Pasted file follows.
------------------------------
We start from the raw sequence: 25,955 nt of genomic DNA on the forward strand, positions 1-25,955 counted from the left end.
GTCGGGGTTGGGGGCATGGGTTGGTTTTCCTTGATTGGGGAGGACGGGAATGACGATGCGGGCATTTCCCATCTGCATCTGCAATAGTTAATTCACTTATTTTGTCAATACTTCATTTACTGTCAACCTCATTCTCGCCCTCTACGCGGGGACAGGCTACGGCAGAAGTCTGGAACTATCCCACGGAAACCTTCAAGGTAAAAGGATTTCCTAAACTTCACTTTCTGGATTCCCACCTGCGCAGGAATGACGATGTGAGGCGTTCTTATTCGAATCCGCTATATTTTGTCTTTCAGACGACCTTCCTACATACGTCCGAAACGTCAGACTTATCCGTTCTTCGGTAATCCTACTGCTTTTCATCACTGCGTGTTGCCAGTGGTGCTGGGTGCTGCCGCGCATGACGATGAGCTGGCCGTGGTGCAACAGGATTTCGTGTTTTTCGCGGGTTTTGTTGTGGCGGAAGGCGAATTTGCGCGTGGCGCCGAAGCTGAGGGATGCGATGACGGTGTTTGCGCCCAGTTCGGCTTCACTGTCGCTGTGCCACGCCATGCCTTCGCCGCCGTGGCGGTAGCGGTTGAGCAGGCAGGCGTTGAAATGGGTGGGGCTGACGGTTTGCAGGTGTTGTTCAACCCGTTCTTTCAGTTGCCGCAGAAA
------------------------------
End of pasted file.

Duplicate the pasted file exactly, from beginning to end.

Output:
We start from the raw sequence: 25,955 nt of genomic DNA on the forward strand, positions 1-25,955 counted from the left end.
GTCGGGGTTGGGGGCATGGGTTGGTTTTCCTTGATTGGGGAGGACGGGAATGACGATGCGGGCATTTCCCATCTGCATCTGCAATAGTTAATTCACTTATTTTGTCAATACTTCATTTACTGTCAACCTCATTCTCGCCCTCTACGCGGGGACAGGCTACGGCAGAAGTCTGGAACTATCCCACGGAAACCTTCAAGGTAAAAGGATTTCCTAAACTTCACTTTCTGGATTCCCACCTGCGCAGGAATGACGATGTGAGGCGTTCTTATTCGAATCCGCTATATTTTGTCTTTCAGACGACCTTCCTACATACGTCCGAAACGTCAGACTTATCCGTTCTTCGGTAATCCTACTGCTTTTCATCACTGCGTGTTGCCAGTGGTGCTGGGTGCTGCCGCGCATGACGATGAGCTGGCCGTGGTGCAACAGGATTTCGTGTTTTTCGCGGGTTTTGTTGTGGCGGAAGGCGAATTTGCGCGTGGCGCCGAAGCTGAGGGATGCGATGACGGTGTTTGCGCCCAGTTCGGCTTCACTGTCGCTGTGCCACGCCATGCCTTCGCCGCCGTGGCGGTAGCGGTTGAGCAGGCAGGCGTTGAAATGGGTGGGGCTGACGGTTTGCAGGTGTTGTTCAACCCGTTCTTTCAGTTGCCGCAGAAA